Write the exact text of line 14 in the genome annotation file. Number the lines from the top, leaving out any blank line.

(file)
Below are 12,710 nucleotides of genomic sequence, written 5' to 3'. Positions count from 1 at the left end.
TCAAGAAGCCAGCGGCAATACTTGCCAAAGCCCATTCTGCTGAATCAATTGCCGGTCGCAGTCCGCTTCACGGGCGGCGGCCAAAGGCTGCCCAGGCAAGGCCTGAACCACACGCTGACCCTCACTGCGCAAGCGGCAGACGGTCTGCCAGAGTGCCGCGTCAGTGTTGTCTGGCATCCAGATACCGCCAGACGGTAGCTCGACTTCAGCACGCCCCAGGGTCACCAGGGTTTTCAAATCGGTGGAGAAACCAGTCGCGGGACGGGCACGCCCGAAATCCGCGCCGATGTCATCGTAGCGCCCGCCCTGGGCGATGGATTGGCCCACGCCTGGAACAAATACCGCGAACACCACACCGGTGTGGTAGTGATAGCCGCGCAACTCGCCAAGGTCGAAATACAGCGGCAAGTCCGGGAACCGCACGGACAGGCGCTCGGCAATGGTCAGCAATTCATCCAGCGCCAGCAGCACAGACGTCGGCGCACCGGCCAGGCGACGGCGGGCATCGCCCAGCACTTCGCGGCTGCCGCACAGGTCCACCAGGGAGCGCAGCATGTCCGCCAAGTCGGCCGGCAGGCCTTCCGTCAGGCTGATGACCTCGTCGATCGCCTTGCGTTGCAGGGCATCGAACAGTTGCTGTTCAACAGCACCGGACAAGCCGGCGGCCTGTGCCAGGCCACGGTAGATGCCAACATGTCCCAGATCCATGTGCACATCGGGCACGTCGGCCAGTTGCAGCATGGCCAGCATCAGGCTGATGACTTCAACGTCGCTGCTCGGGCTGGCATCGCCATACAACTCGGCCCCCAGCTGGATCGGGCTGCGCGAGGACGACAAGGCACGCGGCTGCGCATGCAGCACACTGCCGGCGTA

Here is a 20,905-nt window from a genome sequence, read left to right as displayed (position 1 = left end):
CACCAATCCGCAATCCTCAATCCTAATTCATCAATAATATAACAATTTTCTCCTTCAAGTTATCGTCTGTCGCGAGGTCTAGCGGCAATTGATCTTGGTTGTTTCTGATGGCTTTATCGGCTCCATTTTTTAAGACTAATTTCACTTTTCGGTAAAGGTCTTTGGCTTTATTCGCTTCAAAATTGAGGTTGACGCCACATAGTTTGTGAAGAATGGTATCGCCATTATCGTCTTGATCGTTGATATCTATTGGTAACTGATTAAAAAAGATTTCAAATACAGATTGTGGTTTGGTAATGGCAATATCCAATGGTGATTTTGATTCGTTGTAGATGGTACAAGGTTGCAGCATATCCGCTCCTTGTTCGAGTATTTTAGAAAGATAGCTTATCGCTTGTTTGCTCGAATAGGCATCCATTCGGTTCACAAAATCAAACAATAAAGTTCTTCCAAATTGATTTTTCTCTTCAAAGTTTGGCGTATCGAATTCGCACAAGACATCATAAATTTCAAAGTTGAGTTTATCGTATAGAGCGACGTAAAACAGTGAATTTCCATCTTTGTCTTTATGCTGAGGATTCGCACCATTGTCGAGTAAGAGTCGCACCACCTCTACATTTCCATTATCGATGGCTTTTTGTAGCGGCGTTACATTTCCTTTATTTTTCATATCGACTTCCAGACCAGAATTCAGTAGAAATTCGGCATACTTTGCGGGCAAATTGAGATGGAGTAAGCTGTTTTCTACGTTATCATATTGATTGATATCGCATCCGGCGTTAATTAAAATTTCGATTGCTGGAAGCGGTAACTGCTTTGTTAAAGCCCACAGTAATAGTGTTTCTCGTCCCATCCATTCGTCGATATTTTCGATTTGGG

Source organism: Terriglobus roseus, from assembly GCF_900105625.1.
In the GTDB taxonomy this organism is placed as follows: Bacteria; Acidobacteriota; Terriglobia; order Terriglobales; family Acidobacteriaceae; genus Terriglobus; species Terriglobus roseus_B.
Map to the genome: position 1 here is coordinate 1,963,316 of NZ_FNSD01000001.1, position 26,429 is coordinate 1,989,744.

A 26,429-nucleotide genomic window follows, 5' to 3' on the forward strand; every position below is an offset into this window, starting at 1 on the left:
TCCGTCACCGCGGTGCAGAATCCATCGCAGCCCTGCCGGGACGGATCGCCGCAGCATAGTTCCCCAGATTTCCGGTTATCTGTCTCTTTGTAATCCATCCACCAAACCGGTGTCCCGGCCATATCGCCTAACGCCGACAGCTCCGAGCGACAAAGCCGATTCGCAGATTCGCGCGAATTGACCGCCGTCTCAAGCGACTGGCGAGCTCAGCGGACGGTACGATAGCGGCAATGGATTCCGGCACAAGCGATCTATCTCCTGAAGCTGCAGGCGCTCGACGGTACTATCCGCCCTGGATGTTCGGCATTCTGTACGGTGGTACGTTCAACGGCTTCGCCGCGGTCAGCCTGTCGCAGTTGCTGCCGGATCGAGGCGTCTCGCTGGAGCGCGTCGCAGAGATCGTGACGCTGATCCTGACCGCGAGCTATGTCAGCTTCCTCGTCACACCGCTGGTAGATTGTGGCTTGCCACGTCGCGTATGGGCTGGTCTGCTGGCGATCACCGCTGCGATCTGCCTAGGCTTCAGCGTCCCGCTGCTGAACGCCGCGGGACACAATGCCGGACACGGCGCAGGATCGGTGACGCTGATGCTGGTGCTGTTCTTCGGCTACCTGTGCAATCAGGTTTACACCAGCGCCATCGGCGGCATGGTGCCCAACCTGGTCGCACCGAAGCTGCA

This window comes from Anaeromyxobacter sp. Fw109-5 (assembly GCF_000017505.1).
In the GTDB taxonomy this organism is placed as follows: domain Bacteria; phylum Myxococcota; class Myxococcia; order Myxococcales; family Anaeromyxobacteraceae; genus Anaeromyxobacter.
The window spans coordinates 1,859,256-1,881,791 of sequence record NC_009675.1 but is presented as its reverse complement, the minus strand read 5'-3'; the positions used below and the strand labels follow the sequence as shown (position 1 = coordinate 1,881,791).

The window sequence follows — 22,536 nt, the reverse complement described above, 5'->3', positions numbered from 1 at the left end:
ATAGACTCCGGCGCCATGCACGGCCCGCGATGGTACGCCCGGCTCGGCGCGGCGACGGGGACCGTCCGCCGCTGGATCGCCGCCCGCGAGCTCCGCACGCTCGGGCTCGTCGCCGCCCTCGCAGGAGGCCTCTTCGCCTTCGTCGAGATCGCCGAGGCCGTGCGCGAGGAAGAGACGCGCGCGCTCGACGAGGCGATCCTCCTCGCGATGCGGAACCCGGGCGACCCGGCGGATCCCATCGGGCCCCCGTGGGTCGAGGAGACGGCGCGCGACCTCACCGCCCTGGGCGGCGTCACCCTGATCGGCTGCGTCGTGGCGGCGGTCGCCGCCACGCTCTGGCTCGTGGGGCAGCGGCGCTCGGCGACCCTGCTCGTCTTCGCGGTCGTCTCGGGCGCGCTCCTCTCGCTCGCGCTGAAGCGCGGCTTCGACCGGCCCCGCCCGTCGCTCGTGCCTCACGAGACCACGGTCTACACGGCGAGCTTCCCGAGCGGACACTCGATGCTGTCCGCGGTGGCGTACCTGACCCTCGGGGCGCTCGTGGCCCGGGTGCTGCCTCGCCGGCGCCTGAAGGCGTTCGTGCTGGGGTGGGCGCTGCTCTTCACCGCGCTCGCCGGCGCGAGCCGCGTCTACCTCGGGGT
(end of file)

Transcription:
ATAGACTCCGGCGCCATGCACGGCCCGCGATGGTACGCCCGGCTCGGCGCGGCGACGGGGACCGTCCGCCGCTGGATCGCCGCCCGCGAGCTCCGCACGCTCGGGCTCGTCGCCGCCCTCGCAGGAGGCCTCTTCGCCTTCGTCGAGATCGCCGAGGCCGTGCGCGAGGAAGAGACGCGCGCGCTCGACGAGGCGATCCTCCTCGCGATGCGGAACCCGGGCGACCCGGCGGATCCCATCGGGCCCCCGTGGGTCGAGGAGACGGCGCGCGACCTCACCGCCCTGGGCGGCGTCACCCTGATCGGCTGCGTCGTGGCGGCGGTCGCCGCCACGCTCTGGCTCGTGGGGCAGCGGCGCTCGGCGACCCTGCTCGTCTTCGCGGTCGTCTCGGGCGCGCTCCTCTCGCTCGCGCTGAAGCGCGGCTTCGACCGGCCCCGCCCGTCGCTCGTGCCTCACGAGACCACGGTCTACACGGCGAGCTTCCCGAGCGGACACTCGATGCTGTCCGCGGTGGCGTACCTGACCCTCGGGGCGCTCGTGGCCCGGGTGCTGCCTCGCCGGCGCCTGAAGGCGTTCGTGCTGGGGTGGGCGCTGCTCTTCACCGCGCTCGCCGGCGCGAGCCGCGTCTACCTCGGGGT